How a Bill Really Becomes a Law, Part 1

by , Apr 16, 2007 | 6:05 am

Or not … our beloved little HB 3186 still has a ways to go. But we are “this much closer” to legal-better poker in Texas … at a minimum, people in the law business are becoming more and more familiar with our “issues” … and an increasing number of political bidders are looking at dollar signs (and calculating implied pot odds) on an unusual bill that has, let’s say, 75 percent public support …

Here is the testimony presented earlier this month for and against legalized Texas poker to the legislative committee charged with making the first rounds of decisions about this bill. You will find it either totally boring or C-Span fascinating … and if you’re in the latter camp, you’ll probably hear much that you find encouraging. Listen closer, however, and you may get a sense that some hardline politicking has only just begun:

House Licensing and Administrative Procedures Committee
Austin, TX – 4/3/07


0:01 — Rep. Jose Menendez (D-San Antonio) updates committee on changes to the bill, gives background on underground Texas poker

3:35 — Letting the Indians in on the action

4:40 — Constitutional amendment not required, Attorney General says

5:20 — Summation of the bill

6:00 — How the licensing will work, how the rake will work, and how much the state stands to make

7:45 — Special housing assistance for seniors and veterans

9:05 — Too many people show up to speak on poker’s behalf

9:20 — Willing to prevent alcohol from being served for free in poker rooms? “Absolutely”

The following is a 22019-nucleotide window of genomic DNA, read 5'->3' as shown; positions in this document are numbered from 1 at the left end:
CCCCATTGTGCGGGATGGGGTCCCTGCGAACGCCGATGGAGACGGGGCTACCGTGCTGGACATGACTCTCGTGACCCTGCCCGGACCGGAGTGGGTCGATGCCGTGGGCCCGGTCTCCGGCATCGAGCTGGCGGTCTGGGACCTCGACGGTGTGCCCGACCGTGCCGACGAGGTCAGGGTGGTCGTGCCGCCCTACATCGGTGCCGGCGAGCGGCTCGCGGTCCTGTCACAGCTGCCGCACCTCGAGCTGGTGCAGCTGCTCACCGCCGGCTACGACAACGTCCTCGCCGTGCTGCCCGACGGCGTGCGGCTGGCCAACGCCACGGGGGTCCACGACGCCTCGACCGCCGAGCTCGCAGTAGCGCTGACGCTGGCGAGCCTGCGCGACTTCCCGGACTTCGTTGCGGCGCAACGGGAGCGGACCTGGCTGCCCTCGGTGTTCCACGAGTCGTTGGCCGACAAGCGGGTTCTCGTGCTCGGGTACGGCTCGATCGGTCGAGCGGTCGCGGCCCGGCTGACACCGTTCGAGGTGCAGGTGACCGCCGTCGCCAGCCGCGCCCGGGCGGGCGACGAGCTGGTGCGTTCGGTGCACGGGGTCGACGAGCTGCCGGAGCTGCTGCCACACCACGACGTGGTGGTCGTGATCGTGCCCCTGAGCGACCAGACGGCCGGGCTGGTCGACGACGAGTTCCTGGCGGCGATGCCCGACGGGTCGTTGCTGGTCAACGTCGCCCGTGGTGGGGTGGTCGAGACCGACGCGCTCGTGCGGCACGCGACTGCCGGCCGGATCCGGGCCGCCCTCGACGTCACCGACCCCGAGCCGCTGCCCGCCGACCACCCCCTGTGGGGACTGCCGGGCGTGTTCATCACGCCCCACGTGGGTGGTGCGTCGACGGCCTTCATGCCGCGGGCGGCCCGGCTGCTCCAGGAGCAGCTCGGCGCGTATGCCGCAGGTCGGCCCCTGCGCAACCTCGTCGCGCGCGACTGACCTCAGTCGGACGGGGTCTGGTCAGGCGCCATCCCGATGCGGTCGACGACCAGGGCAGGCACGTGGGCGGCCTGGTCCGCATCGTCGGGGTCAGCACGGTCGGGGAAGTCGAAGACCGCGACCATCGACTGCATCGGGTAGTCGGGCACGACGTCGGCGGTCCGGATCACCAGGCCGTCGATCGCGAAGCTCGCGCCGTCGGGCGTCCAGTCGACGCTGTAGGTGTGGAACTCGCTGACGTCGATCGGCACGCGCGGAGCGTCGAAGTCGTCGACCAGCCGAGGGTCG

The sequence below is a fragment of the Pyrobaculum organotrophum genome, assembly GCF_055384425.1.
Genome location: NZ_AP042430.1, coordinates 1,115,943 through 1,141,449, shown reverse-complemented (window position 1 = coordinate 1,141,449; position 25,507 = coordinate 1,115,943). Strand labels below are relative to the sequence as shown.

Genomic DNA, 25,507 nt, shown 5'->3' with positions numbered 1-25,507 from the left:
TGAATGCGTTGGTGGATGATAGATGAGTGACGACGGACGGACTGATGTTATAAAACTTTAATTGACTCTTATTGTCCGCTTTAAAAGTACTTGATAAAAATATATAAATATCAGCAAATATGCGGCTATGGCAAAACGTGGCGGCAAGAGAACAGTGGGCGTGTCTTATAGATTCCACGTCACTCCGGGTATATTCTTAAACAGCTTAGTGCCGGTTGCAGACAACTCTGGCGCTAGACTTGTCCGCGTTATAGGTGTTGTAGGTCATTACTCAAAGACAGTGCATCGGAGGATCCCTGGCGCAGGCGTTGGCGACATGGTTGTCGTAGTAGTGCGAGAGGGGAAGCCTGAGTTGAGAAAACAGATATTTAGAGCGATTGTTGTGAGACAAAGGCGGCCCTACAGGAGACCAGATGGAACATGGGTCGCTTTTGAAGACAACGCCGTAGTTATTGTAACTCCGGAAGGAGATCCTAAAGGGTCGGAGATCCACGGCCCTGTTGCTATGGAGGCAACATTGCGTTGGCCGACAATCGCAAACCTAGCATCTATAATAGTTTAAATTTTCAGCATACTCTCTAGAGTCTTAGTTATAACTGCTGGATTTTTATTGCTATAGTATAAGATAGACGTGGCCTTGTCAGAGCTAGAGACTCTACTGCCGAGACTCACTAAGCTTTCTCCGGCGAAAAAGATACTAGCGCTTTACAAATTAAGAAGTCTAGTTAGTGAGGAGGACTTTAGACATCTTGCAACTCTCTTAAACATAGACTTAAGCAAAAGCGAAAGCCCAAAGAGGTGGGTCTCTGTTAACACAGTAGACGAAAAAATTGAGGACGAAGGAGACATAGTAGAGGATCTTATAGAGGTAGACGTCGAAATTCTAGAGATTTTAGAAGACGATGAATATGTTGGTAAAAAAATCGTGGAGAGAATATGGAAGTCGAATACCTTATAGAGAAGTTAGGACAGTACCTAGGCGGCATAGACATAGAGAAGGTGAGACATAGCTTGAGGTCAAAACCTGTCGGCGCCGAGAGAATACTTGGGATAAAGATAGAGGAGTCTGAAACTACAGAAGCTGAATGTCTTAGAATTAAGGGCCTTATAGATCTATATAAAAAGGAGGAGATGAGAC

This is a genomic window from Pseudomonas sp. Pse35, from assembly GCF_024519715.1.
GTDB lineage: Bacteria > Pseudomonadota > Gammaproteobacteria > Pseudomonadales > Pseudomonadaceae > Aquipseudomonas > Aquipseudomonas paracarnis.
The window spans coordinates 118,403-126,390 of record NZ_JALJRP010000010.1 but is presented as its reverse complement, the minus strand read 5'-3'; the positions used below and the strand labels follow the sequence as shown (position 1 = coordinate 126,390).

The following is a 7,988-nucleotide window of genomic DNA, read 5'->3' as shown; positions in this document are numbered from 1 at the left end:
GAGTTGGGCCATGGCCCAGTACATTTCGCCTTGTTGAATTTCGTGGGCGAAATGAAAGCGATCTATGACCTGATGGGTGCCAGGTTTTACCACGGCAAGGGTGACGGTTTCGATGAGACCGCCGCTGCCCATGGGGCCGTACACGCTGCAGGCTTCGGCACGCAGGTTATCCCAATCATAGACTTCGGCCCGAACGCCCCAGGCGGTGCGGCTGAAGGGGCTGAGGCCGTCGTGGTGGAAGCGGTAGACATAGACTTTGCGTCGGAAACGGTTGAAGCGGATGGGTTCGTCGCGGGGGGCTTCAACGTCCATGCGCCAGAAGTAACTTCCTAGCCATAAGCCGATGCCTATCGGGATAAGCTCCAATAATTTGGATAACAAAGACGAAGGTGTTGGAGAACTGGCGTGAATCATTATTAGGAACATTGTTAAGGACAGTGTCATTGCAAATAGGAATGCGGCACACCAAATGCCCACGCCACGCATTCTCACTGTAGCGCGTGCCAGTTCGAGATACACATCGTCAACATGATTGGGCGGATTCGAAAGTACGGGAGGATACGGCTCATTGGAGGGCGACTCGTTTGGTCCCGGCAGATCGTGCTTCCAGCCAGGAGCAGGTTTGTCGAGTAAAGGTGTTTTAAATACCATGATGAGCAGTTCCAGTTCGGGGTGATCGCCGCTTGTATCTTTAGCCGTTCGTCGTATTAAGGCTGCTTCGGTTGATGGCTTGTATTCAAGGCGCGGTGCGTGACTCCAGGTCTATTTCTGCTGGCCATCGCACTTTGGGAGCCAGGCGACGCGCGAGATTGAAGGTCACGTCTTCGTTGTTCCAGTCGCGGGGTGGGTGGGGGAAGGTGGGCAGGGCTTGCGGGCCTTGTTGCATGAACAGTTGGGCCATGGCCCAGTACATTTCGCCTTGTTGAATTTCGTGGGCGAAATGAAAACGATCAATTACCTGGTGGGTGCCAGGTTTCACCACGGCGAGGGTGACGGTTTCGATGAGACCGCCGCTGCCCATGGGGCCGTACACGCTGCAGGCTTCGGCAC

9:45 — 76 votes = $150 million

* * *

10:30 — Texas Eagle Forum, against the bill, not present to testify

13:20 — Longtime Libertarian Rock Howard … poker provides teaches anger management, stops road rage, extends lives

15:40 — A teacherly Vernon Harrison, Texas Card Players Association, explains why Texans need more than just home games

17:45 — Rob Kohler, Christian Life Commission of the Baptist General Convention of Texas, opposing the bill on grounds that poker requires a Constitutional amendment because sometimes you get a 2 … and it’s not socially acceptable like Bingo

21:30 — Rep. Ismael “Kino” Flores (D-Palmview) entertains himself and crowd by ripping Kohler a new one for his position on Bingo supremacy

23:15 — Chris Jones, veteran Houston police officer and lobbyist for CLEAT … personally in support of the bill … admits that lots of cops like to play

25:00 — Flores yuks it up with the pro-poker crowd, semi-jokingly seeks support for his VLT’s-in-horse-tracks bill, pokes at Menendez by calling him “Melendez.” NOTE: Weak means strong?

* * *

25:30 — Lyle Berman on bringing the World Poker Tour (and associated economic activity) to Texas … explains technicalities of Indian Tribe classifications and the game-of-skill concept … Flores inquires about a friendly game before mocking Rep. Carl Isett (R-Lubbock), the lone committee member clearly opposed to the bill

30:00 — Clonie Gowen says yea poker! Speaks of her experiences in the Dallas underground and the need to protect players